What does it mean if a new device is or isn’t FDA approved.
Everyday our local news broadcasters report to us about the “latest and greatest” medical devices or product that is designed to help us lose weight, reduce wrinkles, or stop smoking. Many of these new advancements prove worthy, but even a greater amount of these great stories become next year’s retractions. Often times the reporter tells us “a product is up for FDA approval or is soon to get FDA approval.” What does that mean?
The FDA was developed in 1906 with the passage of the Federal Food and Drugs Act. It is a government agency designed to protect the U.S. consumers from unsafe or inappropriate use of food, drug, cosmetics, and medical products. Before a device or product gets FDA approval, well designed scientific studies have to be presented and investigated by the FDA. This is a long, arduous process intended to weed out less than proven products. Once a product gets FDA approval, the manufacturers are then allowed to advertise their product to the consumer according to what has been proven effective.
An FDA accepted product is approved for use in a specific manner, but will often get used in another way (“off label use”) by a physician. Our government allows physicians to use an FDA approved product for a non -FDA approved use if it is in the best interest of the patient. A good example of this “off label” use is Botox. Botox was approved by the FDA for neck spasms, but has been used in a non-FDA approved manner by cosmetic surgeons for the past 15 years for wrinkles. The FDA finally approved the use of Botox for the treatment of glabellar wrinkles (wrinkles between the eyes) in 2002.
Although FDA approval doesn’t guarantee safety or effectiveness, it is a successful regulatory body that can be referenced for unbiased information. Finding out about the latest in FDA approved products and medical technology has become easier with the internet. The following sites are useful for the latest information on FDA approved medical products.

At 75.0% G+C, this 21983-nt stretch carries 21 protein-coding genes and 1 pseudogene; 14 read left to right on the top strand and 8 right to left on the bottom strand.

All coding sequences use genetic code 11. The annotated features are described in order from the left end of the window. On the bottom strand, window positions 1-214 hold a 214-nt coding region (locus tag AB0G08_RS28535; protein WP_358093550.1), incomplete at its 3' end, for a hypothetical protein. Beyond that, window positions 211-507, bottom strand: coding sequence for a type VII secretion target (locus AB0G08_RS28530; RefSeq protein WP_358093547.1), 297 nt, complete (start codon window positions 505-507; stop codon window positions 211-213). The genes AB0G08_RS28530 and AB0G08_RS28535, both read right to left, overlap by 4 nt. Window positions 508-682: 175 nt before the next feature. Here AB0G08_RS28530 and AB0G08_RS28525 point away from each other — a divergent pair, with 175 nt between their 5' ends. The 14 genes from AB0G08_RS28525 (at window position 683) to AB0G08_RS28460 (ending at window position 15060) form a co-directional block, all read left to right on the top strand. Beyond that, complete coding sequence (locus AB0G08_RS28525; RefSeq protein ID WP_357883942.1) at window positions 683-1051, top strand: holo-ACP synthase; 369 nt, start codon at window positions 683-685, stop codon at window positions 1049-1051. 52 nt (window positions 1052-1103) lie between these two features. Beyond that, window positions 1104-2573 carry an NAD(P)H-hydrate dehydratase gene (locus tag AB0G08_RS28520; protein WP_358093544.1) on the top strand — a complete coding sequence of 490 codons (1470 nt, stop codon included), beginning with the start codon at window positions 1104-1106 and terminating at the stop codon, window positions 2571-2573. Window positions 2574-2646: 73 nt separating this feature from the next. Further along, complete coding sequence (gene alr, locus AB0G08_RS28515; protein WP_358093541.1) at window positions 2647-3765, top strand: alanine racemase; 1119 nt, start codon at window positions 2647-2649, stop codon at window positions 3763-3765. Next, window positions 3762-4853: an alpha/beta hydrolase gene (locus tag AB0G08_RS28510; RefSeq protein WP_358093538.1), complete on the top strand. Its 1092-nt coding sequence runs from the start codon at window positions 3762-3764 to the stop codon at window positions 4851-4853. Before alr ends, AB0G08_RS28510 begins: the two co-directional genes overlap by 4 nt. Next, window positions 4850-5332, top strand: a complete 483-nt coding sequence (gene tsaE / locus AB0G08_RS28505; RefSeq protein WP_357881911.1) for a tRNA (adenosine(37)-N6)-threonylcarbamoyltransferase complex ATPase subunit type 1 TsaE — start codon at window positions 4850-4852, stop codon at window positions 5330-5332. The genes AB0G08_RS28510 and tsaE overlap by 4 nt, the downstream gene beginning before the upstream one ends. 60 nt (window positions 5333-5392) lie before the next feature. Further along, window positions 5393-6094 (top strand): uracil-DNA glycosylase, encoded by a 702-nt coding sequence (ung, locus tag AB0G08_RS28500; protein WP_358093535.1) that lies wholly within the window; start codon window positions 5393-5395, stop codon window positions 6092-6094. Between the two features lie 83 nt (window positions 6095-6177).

www.fda.gov This is the official website of the FDA and provides accurate information.
www.healthfinder.gov This site contains an easy to use search engine to look up information on a product and will also identify recalls.
www.fda.com This site has many useful links, search engines, and consumer forums.
Pub Med web site This site is designed for physicians to search articles or reports published in the scientific literature. This information can be difficult to understand for the layperson.
www.google.com Generals search engines can be an excellent source of information on anything located on the web. However, the consumer will face the dilemma of sorting fact from fiction.
Ultimately, your physician is the best resource for translation of this available information. A physician may know the product from first hand experience. A physician will be able to understand the positive and negative ramifications of the medical product, what constitutes a reliable study, and whether or not the information will apply to each patient as an individual. With knowledge of the FDA’s capacity, reliable internet resources, and verification from a physician, understanding of the “latest medical technology” is now a possibility for the consumer.